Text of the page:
In 2015, Fossil Group paid $260 million to acquire Misfit in one of the biggest acquisitions in wearable technology ever. The deal converted to a significant amount revenue for Fossil, with sales of its connected wearables soaring to $300 million in 2017, accounting for 14% of all its watches sold that year.
But back in January, Fossil announced it had sold undisclosed intellectual property to Google for just $40 million, with Google telling us at the time it had acquired a “new product innovation that’s not yet hit the market”.
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That innovation is specifically a hybrid smartwatch technology built by Fossil, according to several sources familiar with the deal who spoke to Wareable on the agreement of anonymity. Fossil refused to comment on the terms of the deal. Google told Wareable: “We don’t comment on rumors or speculations.”
The watch movement, which Google paid to have license to, is referred to internally at Fossil as ‘Diana’ (an amalgam of “Digital” and “Analogue”) and was built by talent acquired by Misfit in 2015. There are variations of ‘Diana’, with different designs combining physical watch features with digital elements – some with screens, some without – and sources say Google could use one, some or none of these for its own smartwatch, should it build one.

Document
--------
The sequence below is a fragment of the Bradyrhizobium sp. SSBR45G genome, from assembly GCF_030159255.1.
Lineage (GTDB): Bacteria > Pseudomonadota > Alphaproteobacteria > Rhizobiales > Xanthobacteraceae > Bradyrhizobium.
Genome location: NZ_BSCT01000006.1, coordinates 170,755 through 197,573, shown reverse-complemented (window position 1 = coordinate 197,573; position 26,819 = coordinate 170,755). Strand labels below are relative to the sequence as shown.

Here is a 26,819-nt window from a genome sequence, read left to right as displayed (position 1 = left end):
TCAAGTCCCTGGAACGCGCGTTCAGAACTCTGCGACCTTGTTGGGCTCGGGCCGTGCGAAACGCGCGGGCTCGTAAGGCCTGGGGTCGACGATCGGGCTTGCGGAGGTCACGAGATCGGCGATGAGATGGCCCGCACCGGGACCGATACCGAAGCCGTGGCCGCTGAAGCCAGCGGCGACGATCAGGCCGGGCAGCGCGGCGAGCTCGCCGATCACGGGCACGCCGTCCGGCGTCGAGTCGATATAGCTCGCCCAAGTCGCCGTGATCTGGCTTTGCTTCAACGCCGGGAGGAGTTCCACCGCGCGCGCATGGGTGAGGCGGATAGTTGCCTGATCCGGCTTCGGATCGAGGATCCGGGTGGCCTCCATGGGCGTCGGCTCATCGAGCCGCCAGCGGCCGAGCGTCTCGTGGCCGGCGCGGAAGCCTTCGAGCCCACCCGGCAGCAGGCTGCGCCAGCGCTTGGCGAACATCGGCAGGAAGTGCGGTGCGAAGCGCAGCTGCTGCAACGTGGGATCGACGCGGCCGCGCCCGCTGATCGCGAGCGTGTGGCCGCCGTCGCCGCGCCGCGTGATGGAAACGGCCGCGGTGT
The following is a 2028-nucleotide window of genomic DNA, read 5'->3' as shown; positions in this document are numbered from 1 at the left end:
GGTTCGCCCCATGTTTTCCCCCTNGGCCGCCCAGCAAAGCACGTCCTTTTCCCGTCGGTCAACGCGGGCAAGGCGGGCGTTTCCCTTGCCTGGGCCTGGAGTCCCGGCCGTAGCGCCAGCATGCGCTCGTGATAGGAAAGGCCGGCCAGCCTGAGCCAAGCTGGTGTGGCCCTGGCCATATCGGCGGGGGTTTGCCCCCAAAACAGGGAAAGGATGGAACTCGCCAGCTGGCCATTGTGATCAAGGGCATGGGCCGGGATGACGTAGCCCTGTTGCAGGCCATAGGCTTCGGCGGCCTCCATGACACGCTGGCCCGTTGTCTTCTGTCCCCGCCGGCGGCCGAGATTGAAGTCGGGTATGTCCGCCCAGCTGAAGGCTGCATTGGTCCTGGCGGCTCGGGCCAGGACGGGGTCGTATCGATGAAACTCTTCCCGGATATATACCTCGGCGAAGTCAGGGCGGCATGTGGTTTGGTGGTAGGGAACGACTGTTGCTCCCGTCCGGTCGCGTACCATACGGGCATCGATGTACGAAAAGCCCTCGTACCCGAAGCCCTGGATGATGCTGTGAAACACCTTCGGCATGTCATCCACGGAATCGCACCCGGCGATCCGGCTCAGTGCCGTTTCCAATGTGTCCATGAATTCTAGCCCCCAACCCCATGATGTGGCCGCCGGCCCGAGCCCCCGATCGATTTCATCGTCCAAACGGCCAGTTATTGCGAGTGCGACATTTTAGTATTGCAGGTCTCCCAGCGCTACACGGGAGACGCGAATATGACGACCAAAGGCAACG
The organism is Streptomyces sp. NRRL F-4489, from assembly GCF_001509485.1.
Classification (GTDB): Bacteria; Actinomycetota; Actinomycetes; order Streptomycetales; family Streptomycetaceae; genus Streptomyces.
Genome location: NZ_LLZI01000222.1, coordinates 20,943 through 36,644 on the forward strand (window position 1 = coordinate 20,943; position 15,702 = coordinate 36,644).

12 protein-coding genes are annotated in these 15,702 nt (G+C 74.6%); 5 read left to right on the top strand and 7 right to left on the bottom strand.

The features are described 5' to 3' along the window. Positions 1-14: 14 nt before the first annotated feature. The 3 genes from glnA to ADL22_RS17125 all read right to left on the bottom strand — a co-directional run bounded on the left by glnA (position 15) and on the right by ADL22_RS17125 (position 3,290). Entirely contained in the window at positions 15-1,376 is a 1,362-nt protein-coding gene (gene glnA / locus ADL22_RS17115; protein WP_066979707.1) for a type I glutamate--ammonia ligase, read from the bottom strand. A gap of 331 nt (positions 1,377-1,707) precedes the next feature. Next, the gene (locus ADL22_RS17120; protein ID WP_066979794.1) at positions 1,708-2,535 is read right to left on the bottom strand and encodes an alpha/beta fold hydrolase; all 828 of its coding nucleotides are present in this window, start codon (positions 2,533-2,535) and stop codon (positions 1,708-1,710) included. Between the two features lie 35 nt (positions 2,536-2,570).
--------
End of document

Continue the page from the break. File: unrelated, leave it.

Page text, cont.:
‘Diana’ consumes much less power than than a regular smartwatch
But the $40 million also included 20 engineers being handed over to Google, gutting Fossil of a lot of tech talent. Sources say Google was more interested in the talent than the ‘Diana’ technology, with one person referring to the deal as an “acqui-hire”.
According to people familiar with the terms of the deal, Fossil felt pressure to sell to Google because of large ongoing expenses of supporting its engineering talent, as well a desire to recoup money that had been poured into development on its own hybrid movements, including ‘Diana’, which sources say cost Fossil significantly.
A bad fit
Fossil snapped up Misfit in 2015 shortly after it launched its first smartwatch, the Fossil Q Founder, which was built using Intel’s technology (Fossil would later turn to Qualcomm for its processors). Several sources described the Q Founder as a misstep for Fossil, claiming sales were well below 10,000 units.
When Misfit was brought in, the team were given the job of transferring Bluetooth stacks and other vital components into a new app, but sources say this proved an impossible task and Fossil was forced to continue supporting the first Founder Q smartwatch in the Fossil Q Legacy app, which it still has today, while all subsequent watches have connected using the newer ‘Fossil’ app.
But tensions between Misfit talent and Fossil were mounting for other reasons: Fossil had underestimated the expense of supporting a tech team, and was suddenly paying out a lot of large salaries to its newly-acquired talent. “You have some 25-year-old engineer making the same as a director of marketing in Dallas,” one source described. “So the director is like, what the hell?”
Fossil and Misfit also had different philosophies about wearable technology, and this only compounded the tensions. Traditionally a fashion watch company, Fossil’s priority was design, but sources say this caused friction with Misfit talent who were pitching ideas to use marketing data and monthly cloud payments to form new revenue streams. Fossil pushed back, and it caused frustration within the tech team, say people who were privy to these conversations.